If network security policies prevent your ClickHouse cluster from making outbound connections, you can potentially insert s3 data using the ClickHouse local. In the example below, we read from an s3 bucket and insert to ClickHouse using the remote function.

clickhouse-local --query "INSERT INTO TABLE FUNCTION remote('localhost:9000', 'default.trips', 'username', 'password') (*) SELECT * FROM s3('*.gz', 'TabSeparatedWithNames') LIMIT 10"

To execute this over a secure SSL connection, utilize the remoteSecure function. This approach offers inferior performance to direct inserts on the cluster and is for use in restricted scenarios only.

Exporting Data

We assume you have a bucket to write data in the following examples. This will require appropriate permissions. We pass the credentials needed in the request. For further options, see Managing Credentials.

In the simple example below, we use the table function as a destination instead of a source. Here we stream 10k rows from the trips table to a bucket, specifying lz4 compression and output type of CSV.

INSERT INTO FUNCTION s3('', 's3_key', 's3_secret', 'CSV') SELECT * FROM trips LIMIT 10000;

This query requires write access to the bucket.

Note here how the format of the file is inferred from the extension. We also don’t need to specify the columns in the s3 function - this can be inferred from the SELECT.

Splitting Large Files

It is unlikely you will want to export your data as a single file. Most tools, including ClickHouse, will achieve higher throughput performance when reading and writing to multiple files due to the possibility of parallelism. We could execute our INSERT command multiple times, targeting a subset of the data. ClickHouse offers a means of automatic splitting files using a PARTITION key.

In the example below, we create ten files using a modulus of the rand() function. Notice how the resulting partition id is referenced in the filename. This results in ten files with a numerical suffix, e.g. trips_0.csv.lz4, trips_1.csv.lz4 etc...:

INSERT INTO FUNCTION s3('{_partition_id}.csv.lz4', 's3_key', 's3_secret', 'CSV') PARTITION BY rand() % 10  SELECT * FROM trips LIMIT 100000;

This query requires write access to the bucket.

Alternatively, we can reference a field in the data. For this dataset, the payment_type provides a natural partitioning key with a cardinality of 5.

INSERT INTO FUNCTION s3('{_partition_id}.csv.lz4', 's3_key', 's3_secret', 'CSV') PARTITION BY payment_type SELECT * FROM trips LIMIT 100000;

This query requires write access to the bucket.

Utilizing Clusters

The above functions are all limited to execution on a single node. Read speeds will scale linearly with CPU cores until other resources (typically network) are saturated, allowing users to vertically scale. However, this approach has its limitations. While users can alleviate some resource pressure by inserting into a distributed table when performing an INSERT INTO SELECT query, this still leaves a single node reading, parsing, and processing the data. To address this challenge and allow us to scale reads horizontally, we have the s3Cluster function.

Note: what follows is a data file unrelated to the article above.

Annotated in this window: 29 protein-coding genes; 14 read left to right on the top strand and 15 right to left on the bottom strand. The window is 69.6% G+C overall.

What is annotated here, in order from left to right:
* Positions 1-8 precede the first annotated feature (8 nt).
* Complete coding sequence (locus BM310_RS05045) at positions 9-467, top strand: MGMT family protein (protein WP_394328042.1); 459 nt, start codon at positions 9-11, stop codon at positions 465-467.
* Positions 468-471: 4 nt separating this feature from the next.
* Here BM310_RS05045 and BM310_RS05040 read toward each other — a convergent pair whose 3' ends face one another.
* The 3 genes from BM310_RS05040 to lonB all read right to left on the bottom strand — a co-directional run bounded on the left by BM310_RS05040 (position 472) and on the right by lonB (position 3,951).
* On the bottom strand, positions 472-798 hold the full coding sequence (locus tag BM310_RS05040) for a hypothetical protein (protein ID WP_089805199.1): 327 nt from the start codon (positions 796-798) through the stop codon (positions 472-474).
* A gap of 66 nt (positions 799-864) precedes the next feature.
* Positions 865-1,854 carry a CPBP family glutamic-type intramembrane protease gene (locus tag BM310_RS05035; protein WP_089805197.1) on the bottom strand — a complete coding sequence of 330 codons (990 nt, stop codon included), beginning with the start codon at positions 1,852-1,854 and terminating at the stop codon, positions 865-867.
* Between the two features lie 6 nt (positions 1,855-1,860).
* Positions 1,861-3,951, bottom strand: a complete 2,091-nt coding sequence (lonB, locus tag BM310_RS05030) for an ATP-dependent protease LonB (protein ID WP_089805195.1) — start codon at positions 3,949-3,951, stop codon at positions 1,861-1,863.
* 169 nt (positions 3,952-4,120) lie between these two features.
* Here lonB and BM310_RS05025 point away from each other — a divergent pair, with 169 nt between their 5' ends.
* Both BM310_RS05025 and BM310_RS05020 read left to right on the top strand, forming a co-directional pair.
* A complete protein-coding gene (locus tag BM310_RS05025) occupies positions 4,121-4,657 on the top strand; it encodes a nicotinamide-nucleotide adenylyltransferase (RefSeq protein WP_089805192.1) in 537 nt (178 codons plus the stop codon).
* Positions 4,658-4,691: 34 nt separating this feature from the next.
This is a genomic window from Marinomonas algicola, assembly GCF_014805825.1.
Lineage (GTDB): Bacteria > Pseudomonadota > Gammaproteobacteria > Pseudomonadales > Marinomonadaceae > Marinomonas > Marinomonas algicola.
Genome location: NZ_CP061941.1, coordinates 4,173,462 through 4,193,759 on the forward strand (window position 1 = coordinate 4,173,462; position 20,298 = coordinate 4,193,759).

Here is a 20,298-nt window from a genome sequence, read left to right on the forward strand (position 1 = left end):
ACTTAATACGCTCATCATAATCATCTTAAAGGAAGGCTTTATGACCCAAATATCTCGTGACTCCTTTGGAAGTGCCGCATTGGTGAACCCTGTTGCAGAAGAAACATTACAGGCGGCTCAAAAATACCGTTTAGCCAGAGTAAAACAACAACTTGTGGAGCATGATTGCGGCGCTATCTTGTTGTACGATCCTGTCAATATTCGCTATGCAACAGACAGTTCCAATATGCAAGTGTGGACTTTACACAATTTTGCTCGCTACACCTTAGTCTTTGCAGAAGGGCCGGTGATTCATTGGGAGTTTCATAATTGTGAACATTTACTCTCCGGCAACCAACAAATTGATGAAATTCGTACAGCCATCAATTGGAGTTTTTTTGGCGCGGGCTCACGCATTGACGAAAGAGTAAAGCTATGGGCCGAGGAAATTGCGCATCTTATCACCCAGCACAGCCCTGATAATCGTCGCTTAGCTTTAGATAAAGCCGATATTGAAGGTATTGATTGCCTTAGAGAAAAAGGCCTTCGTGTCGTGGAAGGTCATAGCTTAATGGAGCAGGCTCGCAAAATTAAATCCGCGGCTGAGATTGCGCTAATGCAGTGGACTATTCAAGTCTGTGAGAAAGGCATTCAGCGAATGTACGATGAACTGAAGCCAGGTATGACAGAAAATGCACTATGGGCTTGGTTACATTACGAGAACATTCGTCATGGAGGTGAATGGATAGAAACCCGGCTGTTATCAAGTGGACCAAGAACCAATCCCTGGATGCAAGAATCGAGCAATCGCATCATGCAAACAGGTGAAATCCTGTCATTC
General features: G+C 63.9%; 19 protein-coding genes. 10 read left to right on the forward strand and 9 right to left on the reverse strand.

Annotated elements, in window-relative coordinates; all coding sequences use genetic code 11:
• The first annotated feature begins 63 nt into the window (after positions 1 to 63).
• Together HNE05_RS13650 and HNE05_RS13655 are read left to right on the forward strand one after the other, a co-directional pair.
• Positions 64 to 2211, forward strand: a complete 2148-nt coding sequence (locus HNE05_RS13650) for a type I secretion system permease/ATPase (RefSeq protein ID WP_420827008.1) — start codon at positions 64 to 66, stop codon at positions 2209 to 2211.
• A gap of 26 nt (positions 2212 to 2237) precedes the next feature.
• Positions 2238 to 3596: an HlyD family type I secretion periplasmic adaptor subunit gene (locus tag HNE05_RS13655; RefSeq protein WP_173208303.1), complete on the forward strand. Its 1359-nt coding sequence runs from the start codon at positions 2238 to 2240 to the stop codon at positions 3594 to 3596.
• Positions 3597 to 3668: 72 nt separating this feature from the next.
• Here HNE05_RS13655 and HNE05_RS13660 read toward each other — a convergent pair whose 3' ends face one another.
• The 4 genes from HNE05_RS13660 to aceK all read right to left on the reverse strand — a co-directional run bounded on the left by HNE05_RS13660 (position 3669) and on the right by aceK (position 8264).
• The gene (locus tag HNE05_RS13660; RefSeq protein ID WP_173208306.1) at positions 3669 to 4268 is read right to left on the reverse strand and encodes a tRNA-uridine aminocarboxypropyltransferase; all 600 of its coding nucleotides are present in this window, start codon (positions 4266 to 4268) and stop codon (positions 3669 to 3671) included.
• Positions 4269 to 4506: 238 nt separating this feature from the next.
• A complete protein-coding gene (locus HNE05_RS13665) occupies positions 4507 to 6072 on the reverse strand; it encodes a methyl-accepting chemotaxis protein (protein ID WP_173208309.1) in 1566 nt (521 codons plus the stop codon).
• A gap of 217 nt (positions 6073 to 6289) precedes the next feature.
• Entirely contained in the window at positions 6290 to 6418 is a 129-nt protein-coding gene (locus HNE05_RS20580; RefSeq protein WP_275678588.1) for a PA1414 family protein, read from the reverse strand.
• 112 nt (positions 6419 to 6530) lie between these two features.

The node which receives the query, known as the initiator, creates a connection to every node in the cluster. The glob pattern determining which files need to be read is resolved to a set of files. The initiator distributes files to the nodes in the cluster, which act as workers. These workers, in turn, request files to process as they complete reads. This process ensures that we can scale reads horizontally.

The s3Cluster function takes the same format as the single node variants, except that a target cluster is required to denote the worker nodes.

s3Cluster(cluster_name, source, [access_key_id, secret_access_key,] format, structure)


  • cluster_name — Name of a cluster that is used to build a set of addresses and connection parameters to remote and local servers.
  • source — URL to a file or a bunch of files. Supports following wildcards in read-only mode: *, ?, {'abc','def'} and {N..M} where N, M — numbers, abc, def — strings. For more information see Wildcards In Path.
  • access_key_id and secret_access_key — Keys that specify credentials to use with the given endpoint. Optional.
  • format — The format of the file.
  • structure — Structure of the table. Format 'column1_name column1_type, column2_name column2_type, ...'.

Like any s3 functions, the credentials are optional if the bucket is insecure or you define security through the environment, e.g., IAM roles. Unlike the s3 function, however, the structure must be specified in the request as of 22.3.1, i.e., the schema is not inferred.

This function will be used as part of an INSERT INTO SELECT in most cases. In this case, you will often be inserting a distributed table. We illustrate a simple example below where trips_all is a distributed table. Whilst this table uses the events cluster, the consistency of the nodes used for reads and writes is not a requirement:

INSERT INTO default.trips_all SELECT * FROM s3Cluster('events', '*.gz', 'TabSeparatedWithNames')

This query requires fixes to support schema inference present in 22.3.1 and later.

Note that as of 22.3.1, inserts will occur against the initiator node. This means that whilst reads will occur on each node, the resulting rows will be routed to the initiator for distribution. In high throughput scenarios, this may prove a bottleneck. To address this, the s3Cluster function will work with the parameter parallel_distributed_insert_select in future versions.

See Optimizing for Performance for further details on ensuring the s3cluster function achieves optimal performance.

Other Formats & Increasing Throughput

See Optimizing for Performance.